The sets of tires on your car can define the safety and comfort of your daily driving experience. Luckily, tire manufacturers have designed different types of tires in the market, each with unique characteristics suited and designed for usability under various road and driving conditions.

One example is the all-season tires, which are common due to their versatility and usability in moderate climates. However, it’s wise to opt for winter tires when driving under cold climate conditions such as icy or snow-filled roads.

Are All-Season or All-Terrain Tires Any Good?

All-season tires are a jack of all roads but masters to none. Their design borrows from both the characteristic of snow and summer tires. The tread on these tires is composed of many grooves, studs, and sipes and thus has a much longer tread life than other tires.

While you can use these tires all year round on hot, wet, dry pavements, or roads covered by light snow, we don’t recommend them during the winter conditions experienced in Canada. That’s because they won’t perform as well as their counterparts below would.

Defining Winter or Snow Tires

Winter tires are designed to thrive on extreme cold and slippery road conditions. They have unique design features that give them an upper performing hand on icy roads than the all-season tires:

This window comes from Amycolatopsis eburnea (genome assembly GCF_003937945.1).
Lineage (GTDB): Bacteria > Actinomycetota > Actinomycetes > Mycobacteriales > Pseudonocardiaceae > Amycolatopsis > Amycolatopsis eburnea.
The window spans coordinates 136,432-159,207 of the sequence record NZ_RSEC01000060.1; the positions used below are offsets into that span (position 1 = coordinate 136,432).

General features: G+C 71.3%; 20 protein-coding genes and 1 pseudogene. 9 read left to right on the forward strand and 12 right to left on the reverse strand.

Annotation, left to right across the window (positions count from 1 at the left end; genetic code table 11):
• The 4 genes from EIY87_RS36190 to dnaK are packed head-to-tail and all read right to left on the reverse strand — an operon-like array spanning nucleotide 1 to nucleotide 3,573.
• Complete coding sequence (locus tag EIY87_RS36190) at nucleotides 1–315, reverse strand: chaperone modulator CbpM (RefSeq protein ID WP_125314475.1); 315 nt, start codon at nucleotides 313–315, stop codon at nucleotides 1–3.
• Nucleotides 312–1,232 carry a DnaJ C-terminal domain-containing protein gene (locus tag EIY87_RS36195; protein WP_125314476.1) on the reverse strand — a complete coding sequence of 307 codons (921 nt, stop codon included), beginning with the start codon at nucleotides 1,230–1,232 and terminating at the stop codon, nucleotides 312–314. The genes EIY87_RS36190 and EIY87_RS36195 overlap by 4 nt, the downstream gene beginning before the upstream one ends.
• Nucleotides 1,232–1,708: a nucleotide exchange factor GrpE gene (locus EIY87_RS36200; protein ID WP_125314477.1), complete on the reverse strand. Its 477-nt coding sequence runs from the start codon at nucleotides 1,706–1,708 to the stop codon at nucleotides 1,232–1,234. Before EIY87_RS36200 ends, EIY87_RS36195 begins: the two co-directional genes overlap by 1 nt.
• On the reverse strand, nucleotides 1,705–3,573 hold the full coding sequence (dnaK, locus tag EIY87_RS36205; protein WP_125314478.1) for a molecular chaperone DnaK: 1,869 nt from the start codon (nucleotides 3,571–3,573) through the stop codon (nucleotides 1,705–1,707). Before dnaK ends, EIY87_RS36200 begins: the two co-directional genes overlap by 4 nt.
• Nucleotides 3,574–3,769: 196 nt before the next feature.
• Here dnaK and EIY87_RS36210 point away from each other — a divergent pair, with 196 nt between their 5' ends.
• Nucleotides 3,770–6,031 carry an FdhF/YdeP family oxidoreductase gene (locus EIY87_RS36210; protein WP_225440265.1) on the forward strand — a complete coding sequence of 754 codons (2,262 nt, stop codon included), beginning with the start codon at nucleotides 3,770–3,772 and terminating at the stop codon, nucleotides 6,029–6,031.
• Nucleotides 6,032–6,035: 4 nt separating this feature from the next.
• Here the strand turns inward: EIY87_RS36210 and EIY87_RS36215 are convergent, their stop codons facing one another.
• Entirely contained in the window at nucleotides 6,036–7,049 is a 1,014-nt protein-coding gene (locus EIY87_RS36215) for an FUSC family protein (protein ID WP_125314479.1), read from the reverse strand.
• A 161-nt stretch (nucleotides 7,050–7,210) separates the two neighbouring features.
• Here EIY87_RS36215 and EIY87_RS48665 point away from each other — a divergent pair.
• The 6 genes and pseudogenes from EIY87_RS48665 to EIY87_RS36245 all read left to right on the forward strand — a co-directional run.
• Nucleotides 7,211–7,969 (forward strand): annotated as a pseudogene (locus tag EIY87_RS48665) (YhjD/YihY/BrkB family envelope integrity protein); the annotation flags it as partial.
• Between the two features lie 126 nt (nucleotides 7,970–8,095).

1. Soft Rubber Tread
The tread compound in winter tires comprises unique rubber that’s much softer than those in all-terrain and summer tires. Usually, rubber tends to harden, stiffen, and crack under cold temperatures. But the softer rubber on snow tires makes them more flexible, enhancing their grip on the road surface.

2. Deep Tread Design
The tread depth and pattern on snow tires differ from all-terrain tires in that the treads are much deeper with more groves that reduce snow build-up and enhance grip and traction on the road surface. Also, the tread pattern and design are more aggressive and detailed as they feature saw-toothed sipes (rather than straight,) which squeeze the water off the road surface and provide a larger surface area for the tire to cut easily into the snow.

3. Biting edges
Snow tires also have biting edges or tiny slits on their tread blocks. These slits bite the road when the tire turns, providing better traction on slippery roads covered with snow or sleet. Enhanced traction makes winter driving much safer as you’ll experience better cornering under slippery icy conditions.

Final Words

As you can now tell, your all-weather tires might not offer the best experience as you drive in the cold weather months in Canada. Why not get your set of snow tires and enjoy better grip, safe drives, and better fuel economy as you traverse the winter roads? You’ll thank your lucky stars you made that switch when in the middle of heavy snowfall, far from civilization, and have no one to turn to but you — and your winter tires — Get yours at TreadNation today!